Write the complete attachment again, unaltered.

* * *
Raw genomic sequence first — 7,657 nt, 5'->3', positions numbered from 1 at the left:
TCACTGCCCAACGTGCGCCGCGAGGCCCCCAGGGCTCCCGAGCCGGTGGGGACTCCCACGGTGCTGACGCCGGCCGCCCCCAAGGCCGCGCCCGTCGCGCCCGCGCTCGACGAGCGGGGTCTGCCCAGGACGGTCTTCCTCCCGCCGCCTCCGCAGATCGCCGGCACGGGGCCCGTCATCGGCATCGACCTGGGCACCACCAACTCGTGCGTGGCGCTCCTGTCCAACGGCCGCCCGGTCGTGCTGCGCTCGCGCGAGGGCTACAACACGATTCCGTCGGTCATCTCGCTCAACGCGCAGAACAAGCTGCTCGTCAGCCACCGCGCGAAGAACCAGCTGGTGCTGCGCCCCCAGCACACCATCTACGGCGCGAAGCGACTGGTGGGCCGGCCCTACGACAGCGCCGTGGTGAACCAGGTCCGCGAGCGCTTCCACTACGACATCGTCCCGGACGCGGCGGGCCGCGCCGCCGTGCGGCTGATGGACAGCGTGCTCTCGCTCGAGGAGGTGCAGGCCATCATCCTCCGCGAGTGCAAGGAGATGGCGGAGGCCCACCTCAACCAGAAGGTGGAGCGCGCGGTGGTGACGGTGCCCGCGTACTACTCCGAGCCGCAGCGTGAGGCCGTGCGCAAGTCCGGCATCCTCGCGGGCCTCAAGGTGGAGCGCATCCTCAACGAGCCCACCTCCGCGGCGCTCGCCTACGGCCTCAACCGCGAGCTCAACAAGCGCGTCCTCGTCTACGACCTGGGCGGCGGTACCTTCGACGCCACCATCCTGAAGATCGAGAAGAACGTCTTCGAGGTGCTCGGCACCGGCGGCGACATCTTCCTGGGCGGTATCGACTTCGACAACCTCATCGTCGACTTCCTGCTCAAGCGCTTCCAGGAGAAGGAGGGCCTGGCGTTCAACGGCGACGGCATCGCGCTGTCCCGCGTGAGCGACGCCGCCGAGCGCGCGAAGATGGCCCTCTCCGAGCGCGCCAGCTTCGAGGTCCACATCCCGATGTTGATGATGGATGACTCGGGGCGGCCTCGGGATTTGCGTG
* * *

Raw genomic sequence first — 7,657 nt, 5'->3', positions numbered from 1 at the left:
TCACTGCCCAACGTGCGCCGCGAGGCCCCCAGGGCTCCCGAGCCGGTGGGGACTCCCACGGTGCTGACGCCGGCCGCCCCCAAGGCCGCGCCCGTCGCGCCCGCGCTCGACGAGCGGGGTCTGCCCAGGACGGTCTTCCTCCCGCCGCCTCCGCAGATCGCCGGCACGGGGCCCGTCATCGGCATCGACCTGGGCACCACCAACTCGTGCGTGGCGCTCCTGTCCAACGGCCGCCCGGTCGTGCTGCGCTCGCGCGAGGGCTACAACACGATTCCGTCGGTCATCTCGCTCAACGCGCAGAACAAGCTGCTCGTCAGCCACCGCGCGAAGAACCAGCTGGTGCTGCGCCCCCAGCACACCATCTACGGCGCGAAGCGACTGGTGGGCCGGCCCTACGACAGCGCCGTGGTGAACCAGGTCCGCGAGCGCTTCCACTACGACATCGTCCCGGACGCGGCGGGCCGCGCCGCCGTGCGGCTGATGGACAGCGTGCTCTCGCTCGAGGAGGTGCAGGCCATCATCCTCCGCGAGTGCAAGGAGATGGCGGAGGCCCACCTCAACCAGAAGGTGGAGCGCGCGGTGGTGACGGTGCCCGCGTACTACTCCGAGCCGCAGCGTGAGGCCGTGCGCAAGTCCGGCATCCTCGCGGGCCTCAAGGTGGAGCGCATCCTCAACGAGCCCACCTCCGCGGCGCTCGCCTACGGCCTCAACCGCGAGCTCAACAAGCGCGTCCTCGTCTACGACCTGGGCGGCGGTACCTTCGACGCCACCATCCTGAAGATCGAGAAGAACGTCTTCGAGGTGCTCGGCACCGGCGGCGACATCTTCCTGGGCGGTATCGACTTCGACAACCTCATCGTCGACTTCCTGCTCAAGCGCTTCCAGGAGAAGGAGGGCCTGGCGTTCAACGGCGACGGCATCGCGCTGTCCCGCGTGAGCGACGCCGCCGAGCGCGCGAAGATGGCCCTCTCCGAGCGCGCCAGCTTCGAGGTCCACATCCCGATGTTGATGATGGATGACTCGGGGCGGCCTCGGGATTTGCGTG